Cyber space, in all its glory, has lead to the emergence of cyber threats – hackers, viruses, privacy breaches, intellectual property theft, identity theft and the list goes on.
Sony at the end of last year admitted to suffering a major cyber security breach when hackers erased data from its systems, and stole and released to the public pre-release movies, people’s private information, and sensitive documents.
Blogger Keith Ng exposed a major security flaw in the Ministry of Social Development’s system in 2012. He revealed that thousands of Ministry files containing the personal details of at-risk children could be accessed by the public through 700 self-service kiosks at Work and Income offices.
The Employment Relations Authority last year ordered a senior oil and gas engineer to pay damages and penalties of nearly $80,000 to his former employer, TAG Oil, for breaching his contract by downloading thousands of files containing company secrets about oil finds, before starting a new job with a competitor.
TAG claimed the information James Watchorn took from its New Plymouth office was worth millions and affected the company’s share price. Watchorn side-stepped a two and a half year jail sentence in relation to the incident, after he successfully appealed criminal convictions for dishonestly and illegally taking the information.
How real are the risks?
These high-profile multi-million dollar breaches aside, research suggests small and medium-sized enterprises (SMEs) are most exposed to cyber risk.
A report released by Delta Insurance in conjunction with Auckland University last month, ‘Safeguarding Business from Cyber Threats’, details how SMEs don’t believe they’ll be targeted, so aren’t taking precautions to protect themselves.
Delta managing director, Ian Pollard, says “More often than not, cyber risks are not just international espionage but include malware, botnets, viruses and even simple human error that can leave them exposed and facing a massive data restoration bill and huge loss of revenues as a result of a business interruption”.
He says it’s common to see a virus sweep through the 10 or so computers of a small office firm. The loss of revenue and cost of recovering the data could cost around $50,000 – enough to set a small business back.
The Delta report says cyber crime is New Zealand’s third most prevalent crime and costs the country up to $150 million per year.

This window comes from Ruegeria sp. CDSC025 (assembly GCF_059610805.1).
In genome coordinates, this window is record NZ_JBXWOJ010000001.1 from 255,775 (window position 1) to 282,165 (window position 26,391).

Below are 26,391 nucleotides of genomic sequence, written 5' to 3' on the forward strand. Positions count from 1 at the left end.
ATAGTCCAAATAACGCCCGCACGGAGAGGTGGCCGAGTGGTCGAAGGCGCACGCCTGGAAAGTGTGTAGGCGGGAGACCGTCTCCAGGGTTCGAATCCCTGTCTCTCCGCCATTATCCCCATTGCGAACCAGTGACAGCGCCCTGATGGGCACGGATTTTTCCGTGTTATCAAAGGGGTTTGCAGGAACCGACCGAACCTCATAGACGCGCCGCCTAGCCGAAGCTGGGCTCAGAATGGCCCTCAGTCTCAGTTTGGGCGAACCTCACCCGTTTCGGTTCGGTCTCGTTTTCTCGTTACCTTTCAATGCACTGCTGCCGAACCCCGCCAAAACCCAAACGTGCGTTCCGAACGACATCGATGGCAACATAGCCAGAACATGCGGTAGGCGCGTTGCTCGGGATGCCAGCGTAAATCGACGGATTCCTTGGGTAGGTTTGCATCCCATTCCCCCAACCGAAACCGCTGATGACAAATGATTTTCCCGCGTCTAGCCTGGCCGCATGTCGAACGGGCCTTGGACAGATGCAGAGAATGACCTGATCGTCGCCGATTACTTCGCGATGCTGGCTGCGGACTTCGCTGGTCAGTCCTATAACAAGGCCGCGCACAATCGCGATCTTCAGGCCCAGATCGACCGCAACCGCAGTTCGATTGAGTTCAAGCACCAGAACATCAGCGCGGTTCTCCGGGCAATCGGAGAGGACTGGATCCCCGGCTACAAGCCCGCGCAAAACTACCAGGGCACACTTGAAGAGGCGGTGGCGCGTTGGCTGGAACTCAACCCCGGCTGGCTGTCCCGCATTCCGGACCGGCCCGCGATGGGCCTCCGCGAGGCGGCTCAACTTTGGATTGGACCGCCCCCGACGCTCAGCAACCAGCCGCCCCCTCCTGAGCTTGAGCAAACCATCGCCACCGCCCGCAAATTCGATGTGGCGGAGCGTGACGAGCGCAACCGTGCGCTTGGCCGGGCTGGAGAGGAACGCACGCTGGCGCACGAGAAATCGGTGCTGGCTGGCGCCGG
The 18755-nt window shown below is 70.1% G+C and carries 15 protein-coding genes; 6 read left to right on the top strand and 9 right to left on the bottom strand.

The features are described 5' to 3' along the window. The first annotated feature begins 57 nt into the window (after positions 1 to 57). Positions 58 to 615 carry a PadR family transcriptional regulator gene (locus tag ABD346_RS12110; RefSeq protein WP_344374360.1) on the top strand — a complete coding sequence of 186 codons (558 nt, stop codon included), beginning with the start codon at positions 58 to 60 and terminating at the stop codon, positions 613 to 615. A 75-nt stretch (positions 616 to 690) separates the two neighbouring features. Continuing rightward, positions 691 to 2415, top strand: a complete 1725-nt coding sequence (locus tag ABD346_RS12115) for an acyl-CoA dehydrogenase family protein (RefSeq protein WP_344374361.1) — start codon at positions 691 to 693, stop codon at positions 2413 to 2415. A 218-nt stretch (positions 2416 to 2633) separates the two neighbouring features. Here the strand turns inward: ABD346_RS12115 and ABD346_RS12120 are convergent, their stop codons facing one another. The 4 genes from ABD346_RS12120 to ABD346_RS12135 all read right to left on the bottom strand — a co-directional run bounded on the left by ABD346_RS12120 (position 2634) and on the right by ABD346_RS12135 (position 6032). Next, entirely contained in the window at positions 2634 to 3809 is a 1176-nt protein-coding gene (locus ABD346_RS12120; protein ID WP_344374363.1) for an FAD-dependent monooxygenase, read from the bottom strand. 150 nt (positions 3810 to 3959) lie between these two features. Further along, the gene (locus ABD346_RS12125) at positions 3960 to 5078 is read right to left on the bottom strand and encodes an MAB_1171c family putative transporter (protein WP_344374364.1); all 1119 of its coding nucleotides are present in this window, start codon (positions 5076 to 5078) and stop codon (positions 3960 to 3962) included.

A report released by insurance broker and risk advisor Marsh, ‘New Zealand Survey of Risk 2014’ ranked cyber risk as the second largest emerging threat facing New Zealand businesses over the next two years.
It says, “All New Zealand businesses are reliant on technology in some way, shape or form. Not having access to these systems or having client databases attacked can be crippling”.
It is in response to these threats that a handful of insurers in New Zealand and a number around the world are promoting the “need” for businesses in the digital age to take out specific cyber insurance.
What does cyber insurance do that other types of insurance doesn’t?
Cyber insurance can include cover for third party liability, hacker theft, business interruption, costs to restore systems after a breach, breach consultation services, breach response services, public relations expenses, network extortion coverage and data forensic expenses.
Pollard says most New Zealand companies wrongly assume they are covered for cyber threats by other types of insurance.
The Delta report, and another Marsh report released last month, ‘UK Cyber Security: The Role of Insurance in Managing and Mitigating the Risk’, explain this in more detail.
They say property insurance only covers physical damage to property rather than electronic data that is not physical in nature.
Business interruption insurance traditionally doesn’t cover cyber attacks that don’t cause physical damage.
General liability has exclusions related to the unauthorised disclosure of personal information.
And professional indemnity cover may be restricted to liability claims from customers only, so claims related to the disclosure of employees’ data won’t be covered.